**Dendera, while not a well-known firm in restructuring circles, has been making its presence known in recent chapter 11 filings; it apparently had a role in Eastern Mountain Sports and Energy XXI.
***The full details of the bankruptcy filing aren’t out yet but this seems like a pretty obvious result.
⚡️UPDATE: August 18, 2019⚡️
On August 12, we published — and you should revisit — 📦Nerds Lament: Subscription Box Company Goes BK📦, a report on the bankruptcy filing of a company called Loot Crate Inc., an e-commerce subscription service that ships all kinds of nerdy sh*t to dorks who like comics and stuff (PETITION Note: for the record, we’re not making fun of nerds…we’re nerds…we’re just not nerds who subscribe to nerdy e-commerce subscription boxes and collect nerdy lunch boxes, nerdy bobbleheads, nerdy trinkets and super-nerdy action figures…there are levels here, people). While this company is generally a pimple on the U.S. economy’s very large a$$, we think it’s important for our readers — bankruptcy pros, investors, operators, startup/tech enthusiasts — to understand some of the reasons behind its demise: the small to middle market, after all, tends to get short shrift in a sea of bankrupted retailers with a formidable brick-and-mortar footprint or bankrupted oil and gas companies that have shredded public equity and debt value to the chagrin of many an investor. And as if that isn’t justification enough, how can we NOTrevisit this company when there’s THIS summary in its bankruptcy papers:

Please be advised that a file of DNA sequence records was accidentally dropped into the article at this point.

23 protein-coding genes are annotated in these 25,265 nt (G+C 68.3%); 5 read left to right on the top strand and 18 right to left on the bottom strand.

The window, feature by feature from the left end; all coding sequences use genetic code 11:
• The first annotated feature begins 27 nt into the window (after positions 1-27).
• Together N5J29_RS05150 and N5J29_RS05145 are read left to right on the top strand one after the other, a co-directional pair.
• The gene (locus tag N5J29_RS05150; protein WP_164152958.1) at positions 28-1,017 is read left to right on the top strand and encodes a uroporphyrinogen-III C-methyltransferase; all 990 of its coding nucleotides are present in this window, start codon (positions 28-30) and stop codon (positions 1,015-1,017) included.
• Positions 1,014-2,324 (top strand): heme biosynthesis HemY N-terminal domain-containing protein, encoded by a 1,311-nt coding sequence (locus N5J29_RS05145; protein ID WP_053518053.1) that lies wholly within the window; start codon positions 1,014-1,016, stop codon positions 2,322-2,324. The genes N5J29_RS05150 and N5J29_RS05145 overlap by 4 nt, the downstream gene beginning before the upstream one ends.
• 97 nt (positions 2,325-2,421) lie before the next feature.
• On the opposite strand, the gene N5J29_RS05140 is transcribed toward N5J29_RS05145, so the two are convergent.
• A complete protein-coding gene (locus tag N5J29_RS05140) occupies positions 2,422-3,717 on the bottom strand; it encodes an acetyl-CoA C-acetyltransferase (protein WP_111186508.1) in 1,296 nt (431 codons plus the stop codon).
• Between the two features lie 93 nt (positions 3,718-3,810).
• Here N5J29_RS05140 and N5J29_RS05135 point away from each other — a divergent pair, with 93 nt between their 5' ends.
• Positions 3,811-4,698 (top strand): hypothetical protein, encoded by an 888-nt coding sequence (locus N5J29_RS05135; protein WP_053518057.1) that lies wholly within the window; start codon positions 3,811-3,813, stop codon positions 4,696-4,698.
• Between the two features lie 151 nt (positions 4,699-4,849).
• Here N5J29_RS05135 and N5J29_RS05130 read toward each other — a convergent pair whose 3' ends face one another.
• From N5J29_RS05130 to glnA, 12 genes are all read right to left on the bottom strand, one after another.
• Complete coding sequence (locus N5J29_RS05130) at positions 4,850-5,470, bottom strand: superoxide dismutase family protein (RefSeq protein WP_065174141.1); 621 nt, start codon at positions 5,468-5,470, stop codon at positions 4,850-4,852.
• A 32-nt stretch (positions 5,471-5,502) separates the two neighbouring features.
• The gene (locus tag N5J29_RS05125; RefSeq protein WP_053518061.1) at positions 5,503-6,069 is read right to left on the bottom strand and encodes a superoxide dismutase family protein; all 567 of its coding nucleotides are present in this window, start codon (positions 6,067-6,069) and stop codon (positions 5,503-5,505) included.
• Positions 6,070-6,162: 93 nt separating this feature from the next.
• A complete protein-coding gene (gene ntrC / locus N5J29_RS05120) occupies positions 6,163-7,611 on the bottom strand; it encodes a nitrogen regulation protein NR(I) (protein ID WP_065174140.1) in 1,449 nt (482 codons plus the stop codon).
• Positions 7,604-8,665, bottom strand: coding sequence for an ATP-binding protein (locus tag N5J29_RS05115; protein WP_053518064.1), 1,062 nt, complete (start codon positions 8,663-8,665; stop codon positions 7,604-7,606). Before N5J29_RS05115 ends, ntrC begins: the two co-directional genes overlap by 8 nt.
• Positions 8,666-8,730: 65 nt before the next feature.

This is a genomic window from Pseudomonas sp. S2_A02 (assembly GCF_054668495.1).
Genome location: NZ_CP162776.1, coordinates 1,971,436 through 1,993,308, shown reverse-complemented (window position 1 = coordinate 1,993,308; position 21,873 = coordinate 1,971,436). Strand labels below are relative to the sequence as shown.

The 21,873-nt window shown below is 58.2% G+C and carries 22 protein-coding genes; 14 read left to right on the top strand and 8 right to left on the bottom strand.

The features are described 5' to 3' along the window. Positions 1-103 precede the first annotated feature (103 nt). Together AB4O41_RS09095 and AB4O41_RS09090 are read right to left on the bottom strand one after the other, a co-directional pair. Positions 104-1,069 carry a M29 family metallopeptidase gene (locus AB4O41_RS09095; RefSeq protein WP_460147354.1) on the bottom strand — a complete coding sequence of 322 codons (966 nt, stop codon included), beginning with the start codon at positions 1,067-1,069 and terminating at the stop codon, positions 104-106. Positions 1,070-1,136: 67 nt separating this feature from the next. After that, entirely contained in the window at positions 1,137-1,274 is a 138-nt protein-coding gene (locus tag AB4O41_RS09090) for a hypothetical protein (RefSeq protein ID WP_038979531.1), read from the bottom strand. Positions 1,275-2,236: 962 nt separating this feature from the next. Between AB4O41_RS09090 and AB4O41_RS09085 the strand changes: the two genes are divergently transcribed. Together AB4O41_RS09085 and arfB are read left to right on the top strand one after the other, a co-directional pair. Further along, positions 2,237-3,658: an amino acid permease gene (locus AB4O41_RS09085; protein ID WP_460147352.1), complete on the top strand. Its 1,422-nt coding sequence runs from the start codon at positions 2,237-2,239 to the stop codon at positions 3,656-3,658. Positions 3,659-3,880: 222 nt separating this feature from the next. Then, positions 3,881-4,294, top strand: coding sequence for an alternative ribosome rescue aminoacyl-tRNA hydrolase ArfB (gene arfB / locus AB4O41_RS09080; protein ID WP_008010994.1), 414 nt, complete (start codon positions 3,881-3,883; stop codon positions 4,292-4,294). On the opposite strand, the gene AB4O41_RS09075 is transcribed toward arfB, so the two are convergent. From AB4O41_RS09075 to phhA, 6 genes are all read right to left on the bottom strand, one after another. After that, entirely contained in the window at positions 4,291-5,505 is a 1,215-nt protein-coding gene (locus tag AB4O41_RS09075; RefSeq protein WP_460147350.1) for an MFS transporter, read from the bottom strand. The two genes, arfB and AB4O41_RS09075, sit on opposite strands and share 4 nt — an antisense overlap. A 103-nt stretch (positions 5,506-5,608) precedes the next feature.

In short, despite liquidity constraints unlike those I and the Debtors’ other professionals have ever seen, the Debtors have created a path to get through Chapter 11, albeit quickly, to maintain their going concern, reduce the backlog of shipments (and Vantiv’s potential exposure), allow for renewed dealings with valued vendors and licensors, and achieve a result that is the best we could foresee over the last few distressing weeks and months. (emphasis most definitely added).
HAVE. EVER. SEEN. HAHAHAHAHA. Restructuring professionals see a LOT. This is really saying something.
Anyway, to set the mood, let’s start with this choice quote from the company’s filing:
This is a company that has succeeded from ground zero – it is not an “old economy” business, shrinking every year, trying to determine how to remain relevant. Instead, it is the view of the Debtors’ management that once better capitalized and freed from legacy liabilities through the proposed sale of assets in these cases, the Debtors will return to success.